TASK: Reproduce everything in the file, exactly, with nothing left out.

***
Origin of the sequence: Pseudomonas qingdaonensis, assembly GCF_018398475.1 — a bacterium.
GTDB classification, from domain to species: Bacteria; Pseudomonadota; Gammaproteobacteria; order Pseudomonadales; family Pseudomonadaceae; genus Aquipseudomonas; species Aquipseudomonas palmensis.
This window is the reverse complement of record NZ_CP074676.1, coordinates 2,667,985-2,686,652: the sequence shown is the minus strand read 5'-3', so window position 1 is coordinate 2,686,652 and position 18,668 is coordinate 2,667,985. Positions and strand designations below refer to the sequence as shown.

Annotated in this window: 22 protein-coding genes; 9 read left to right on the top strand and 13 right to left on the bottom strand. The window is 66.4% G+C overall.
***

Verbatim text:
Origin of the sequence: Pseudomonas qingdaonensis, assembly GCF_018398475.1 — a bacterium.
GTDB classification, from domain to species: Bacteria; Pseudomonadota; Gammaproteobacteria; order Pseudomonadales; family Pseudomonadaceae; genus Aquipseudomonas; species Aquipseudomonas palmensis.
This window is the reverse complement of record NZ_CP074676.1, coordinates 2,667,985-2,686,652: the sequence shown is the minus strand read 5'-3', so window position 1 is coordinate 2,686,652 and position 18,668 is coordinate 2,667,985. Positions and strand designations below refer to the sequence as shown.

Annotated in this window: 22 protein-coding genes; 9 read left to right on the top strand and 13 right to left on the bottom strand. The window is 66.4% G+C overall.